Stuart says that the disparity is most likely to be a result of social connections and unconscious bias among men. “If you're male, you're slightly more comfortable shooting the shit with your male colleagues, and they're who come first to mind when you're putting these boards together. You may assume — 'oh, she's got two kids, she's not going to be interested' — and then not invite her.”
But companies say that they can have difficulty finding women with the right experience, because there are fewer women than men in academia overall. At Alnylam, says Schimmel, the type of science and the diseases it hopes to treat “considerably narrow the size of the pool of highly qualified senior investigators, regardless of gender”. (A statement from the company notes that women represent “nearly 30%” of Alnylam's management team.) At Taris, says Langer, the SAB had to include mostly clinical experts in urology, who are generally men. And Verastem found that there were few prominent female biologists who focus on cancer stem cells, says chief medical officer Joanna Horobin. At least one woman declined the offer to join the SAB, Horobin says, because she was already working with a competing company.
The academics and biotech companies interviewed for this story say that they hope the situation will change. At Alnylam, people have “discussed openly the issue of gender and the SAB”, says Schimmel. “All of us support strongly the idea of addressing the 'gender problem' in a thoughtful way and are actively working on it.” In Lander's opinion, more important than the make-up of the SAB is the selection of the company's board of directors — who “control the entire company”. Two out of seven directors at Verastem are women.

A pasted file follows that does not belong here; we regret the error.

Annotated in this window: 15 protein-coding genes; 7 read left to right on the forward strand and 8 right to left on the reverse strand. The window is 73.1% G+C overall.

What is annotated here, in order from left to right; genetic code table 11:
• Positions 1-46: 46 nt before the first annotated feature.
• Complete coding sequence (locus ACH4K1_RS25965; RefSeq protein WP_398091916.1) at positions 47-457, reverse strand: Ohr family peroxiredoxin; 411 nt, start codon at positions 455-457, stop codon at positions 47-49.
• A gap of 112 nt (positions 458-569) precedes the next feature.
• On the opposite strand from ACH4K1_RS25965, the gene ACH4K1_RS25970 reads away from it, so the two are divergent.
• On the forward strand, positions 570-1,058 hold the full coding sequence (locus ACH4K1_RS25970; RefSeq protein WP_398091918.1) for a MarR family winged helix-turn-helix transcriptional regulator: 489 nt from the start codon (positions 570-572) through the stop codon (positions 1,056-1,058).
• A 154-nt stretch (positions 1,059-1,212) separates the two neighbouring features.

Women can also make the first move, says Helen Blau, a stem-cell biologist at Stanford University in California, who has served on the advisory boards for several start-ups. She broke into commercialization by patenting discoveries and talking to companies at conferences about her work. The effort paid off: companies have licensed at least a dozen of her patents, which helped Blau to get consulting jobs, board invitations and now her own start-up, Didimi in Berkeley, California.
Hopkins, meanwhile, has not let the issue lie. After she discussed her data with MIT colleagues, the group decided to forward the findings to the university's provost, Chris Kaiser. It turned out that Lydia Snover, director of institutional research at MIT, had already started mining faculty CVs across the entire institution for information about activities such as patenting, technology licensing and participation in SABs. If MIT finds gender differences and can help to do something about them, it will, says Snover. “We want all [faculty members] to be involved in the same way.”
Hopkins wants to see all institutions follow MIT's example. In academia, people used to believe that “time would fix things naturally”, and that women would eventually move up the ranks, she says — and this attitude may still exist when it comes to academics moving into industry. “I think [the gender disparity in SABs] is what universities would look like if we hadn't stopped, analyzed what was going on, and changed it. If you don't put attention to it, it doesn't happen.”